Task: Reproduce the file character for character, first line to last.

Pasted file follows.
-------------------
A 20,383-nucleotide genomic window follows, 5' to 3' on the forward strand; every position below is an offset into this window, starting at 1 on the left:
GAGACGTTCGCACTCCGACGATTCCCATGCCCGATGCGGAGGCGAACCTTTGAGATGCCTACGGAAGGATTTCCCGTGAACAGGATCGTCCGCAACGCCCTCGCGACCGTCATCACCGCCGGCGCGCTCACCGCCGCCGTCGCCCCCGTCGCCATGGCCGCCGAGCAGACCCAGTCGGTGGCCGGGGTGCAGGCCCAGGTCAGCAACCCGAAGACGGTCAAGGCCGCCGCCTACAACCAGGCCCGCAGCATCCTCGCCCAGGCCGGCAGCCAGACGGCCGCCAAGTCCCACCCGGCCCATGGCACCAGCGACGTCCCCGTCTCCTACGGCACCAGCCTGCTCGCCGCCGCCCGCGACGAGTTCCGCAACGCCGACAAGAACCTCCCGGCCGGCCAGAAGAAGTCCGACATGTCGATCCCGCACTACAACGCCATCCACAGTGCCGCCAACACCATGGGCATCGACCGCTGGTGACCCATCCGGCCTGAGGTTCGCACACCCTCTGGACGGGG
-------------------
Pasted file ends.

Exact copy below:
A 20,383-nucleotide genomic window follows, 5' to 3' on the forward strand; every position below is an offset into this window, starting at 1 on the left:
GAGACGTTCGCACTCCGACGATTCCCATGCCCGATGCGGAGGCGAACCTTTGAGATGCCTACGGAAGGATTTCCCGTGAACAGGATCGTCCGCAACGCCCTCGCGACCGTCATCACCGCCGGCGCGCTCACCGCCGCCGTCGCCCCCGTCGCCATGGCCGCCGAGCAGACCCAGTCGGTGGCCGGGGTGCAGGCCCAGGTCAGCAACCCGAAGACGGTCAAGGCCGCCGCCTACAACCAGGCCCGCAGCATCCTCGCCCAGGCCGGCAGCCAGACGGCCGCCAAGTCCCACCCGGCCCATGGCACCAGCGACGTCCCCGTCTCCTACGGCACCAGCCTGCTCGCCGCCGCCCGCGACGAGTTCCGCAACGCCGACAAGAACCTCCCGGCCGGCCAGAAGAAGTCCGACATGTCGATCCCGCACTACAACGCCATCCACAGTGCCGCCAACACCATGGGCATCGACCGCTGGTGACCCATCCGGCCTGAGGTTCGCACACCCTCTGGACGGGG